Following our class discussion of the image, I have been pondering the imagery of Lucifer as multi-faced and black-skinned. Dante’s The Inferno, although written around 1320, was first published in 1472, so it is possible that de Benabarre was influenced by Dante’s vision of the Devil as possessing three mouths of sharp teeth devoted to chewing on sinners. The association of the demonic with blackness or darkness can be traced back to antiquity. In the New Testament, 2 Corinthians 6:14-15 contrasts the lightness of Christ with the darkness of the demon Belial (at times taken as a synonym for Satan). Fra Angelico’s painting The Last Judgement, created in 1431, four decades before the de Benabarre image, depicts the Devil as black skinned, with white horns, munching on his victims in a boiling cauldron.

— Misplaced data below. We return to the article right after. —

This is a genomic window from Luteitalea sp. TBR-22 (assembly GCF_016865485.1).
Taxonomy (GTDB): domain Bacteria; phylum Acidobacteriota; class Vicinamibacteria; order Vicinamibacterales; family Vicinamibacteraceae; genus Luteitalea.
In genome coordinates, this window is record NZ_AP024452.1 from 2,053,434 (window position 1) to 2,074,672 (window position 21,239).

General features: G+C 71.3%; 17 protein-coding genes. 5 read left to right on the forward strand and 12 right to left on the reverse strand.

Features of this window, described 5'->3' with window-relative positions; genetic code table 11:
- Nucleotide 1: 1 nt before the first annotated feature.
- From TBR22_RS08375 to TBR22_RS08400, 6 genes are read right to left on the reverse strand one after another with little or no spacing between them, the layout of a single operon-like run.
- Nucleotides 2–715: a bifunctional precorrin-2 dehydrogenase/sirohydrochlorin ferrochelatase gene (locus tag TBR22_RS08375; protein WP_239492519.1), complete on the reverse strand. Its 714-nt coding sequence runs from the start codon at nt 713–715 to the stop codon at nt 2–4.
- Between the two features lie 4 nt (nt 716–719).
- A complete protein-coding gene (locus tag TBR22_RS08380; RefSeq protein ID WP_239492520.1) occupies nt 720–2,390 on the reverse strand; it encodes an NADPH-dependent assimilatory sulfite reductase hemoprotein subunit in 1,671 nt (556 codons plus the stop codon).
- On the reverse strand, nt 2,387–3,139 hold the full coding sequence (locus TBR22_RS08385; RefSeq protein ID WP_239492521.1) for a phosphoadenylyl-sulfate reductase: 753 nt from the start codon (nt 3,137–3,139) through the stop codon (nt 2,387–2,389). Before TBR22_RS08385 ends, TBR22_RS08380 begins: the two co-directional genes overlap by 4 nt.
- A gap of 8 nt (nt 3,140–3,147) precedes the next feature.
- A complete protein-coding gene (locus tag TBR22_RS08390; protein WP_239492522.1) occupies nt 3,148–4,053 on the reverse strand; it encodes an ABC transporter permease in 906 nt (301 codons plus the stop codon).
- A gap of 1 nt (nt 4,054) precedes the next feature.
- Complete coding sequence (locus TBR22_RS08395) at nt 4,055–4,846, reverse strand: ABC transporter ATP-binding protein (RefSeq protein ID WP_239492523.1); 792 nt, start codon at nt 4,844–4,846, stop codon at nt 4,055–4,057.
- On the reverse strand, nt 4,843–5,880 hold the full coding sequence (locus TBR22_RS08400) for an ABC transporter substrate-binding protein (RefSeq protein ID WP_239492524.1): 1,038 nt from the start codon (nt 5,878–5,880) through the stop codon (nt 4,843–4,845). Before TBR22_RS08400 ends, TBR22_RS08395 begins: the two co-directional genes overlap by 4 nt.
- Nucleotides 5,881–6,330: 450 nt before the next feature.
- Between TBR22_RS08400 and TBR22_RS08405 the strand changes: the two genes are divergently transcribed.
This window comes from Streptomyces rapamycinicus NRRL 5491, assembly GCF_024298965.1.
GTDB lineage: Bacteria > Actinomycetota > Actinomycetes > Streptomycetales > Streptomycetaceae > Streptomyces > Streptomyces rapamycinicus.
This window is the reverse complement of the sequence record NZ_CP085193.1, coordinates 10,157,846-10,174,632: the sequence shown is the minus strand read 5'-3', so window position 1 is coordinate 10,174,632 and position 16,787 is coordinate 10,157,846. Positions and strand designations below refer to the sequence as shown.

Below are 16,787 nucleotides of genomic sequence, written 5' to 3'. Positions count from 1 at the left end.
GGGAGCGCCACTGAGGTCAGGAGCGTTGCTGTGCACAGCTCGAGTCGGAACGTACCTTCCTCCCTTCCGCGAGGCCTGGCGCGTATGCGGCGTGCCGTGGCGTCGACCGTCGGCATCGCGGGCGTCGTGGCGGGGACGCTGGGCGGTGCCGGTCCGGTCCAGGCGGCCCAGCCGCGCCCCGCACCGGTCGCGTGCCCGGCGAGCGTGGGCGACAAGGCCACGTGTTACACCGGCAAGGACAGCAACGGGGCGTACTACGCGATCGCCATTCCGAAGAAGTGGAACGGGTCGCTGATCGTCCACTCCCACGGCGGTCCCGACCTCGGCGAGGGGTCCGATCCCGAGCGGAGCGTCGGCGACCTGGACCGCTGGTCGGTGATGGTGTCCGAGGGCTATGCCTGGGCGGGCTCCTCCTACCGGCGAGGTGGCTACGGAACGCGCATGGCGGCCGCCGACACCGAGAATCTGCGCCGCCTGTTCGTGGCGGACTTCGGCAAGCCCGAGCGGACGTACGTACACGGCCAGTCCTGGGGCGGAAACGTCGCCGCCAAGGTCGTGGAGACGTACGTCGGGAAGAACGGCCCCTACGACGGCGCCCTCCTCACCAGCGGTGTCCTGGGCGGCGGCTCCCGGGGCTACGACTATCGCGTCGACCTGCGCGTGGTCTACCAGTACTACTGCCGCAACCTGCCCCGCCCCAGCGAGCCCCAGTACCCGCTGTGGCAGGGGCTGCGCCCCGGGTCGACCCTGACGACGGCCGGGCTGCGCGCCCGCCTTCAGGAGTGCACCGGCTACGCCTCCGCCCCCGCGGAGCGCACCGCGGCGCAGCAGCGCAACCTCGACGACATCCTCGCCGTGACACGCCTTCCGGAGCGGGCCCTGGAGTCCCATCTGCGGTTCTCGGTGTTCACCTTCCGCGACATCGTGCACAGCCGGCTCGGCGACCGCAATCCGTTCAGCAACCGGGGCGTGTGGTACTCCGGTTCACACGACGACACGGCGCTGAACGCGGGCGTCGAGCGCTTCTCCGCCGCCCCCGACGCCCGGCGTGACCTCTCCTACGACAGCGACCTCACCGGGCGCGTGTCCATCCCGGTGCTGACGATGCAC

Having said that, it seems likely that the specific figuration of Satan by de Benabarre is related to the Iberian peninsula’s complex relationship with African-descent populations across the centuries. John Thornton notes that under the Almoravids, West Africans from the polities of Tarkur and Ghana (corresponding, roughly speaking, to the area of modern Senegal) were incorporated into Muslim armies in Iberia. Israel Burshatin (1985) in his exploration of the often subtle and complex depictions of Moors in Medieval Iberian letters, references the overt equation of Moorishness, blackness, and the Devil in the 13th century Castillian epic poem, Poema de Fernan Gonfalez (written c, 1250-1266), which recounts the Count of Castille Fernán González’s campaign against Moorish adversaries, described as: “Uglier than Satan and his conventicle [coven] combined / When he comes out of hell, dirty sooty”” (Footnote 1)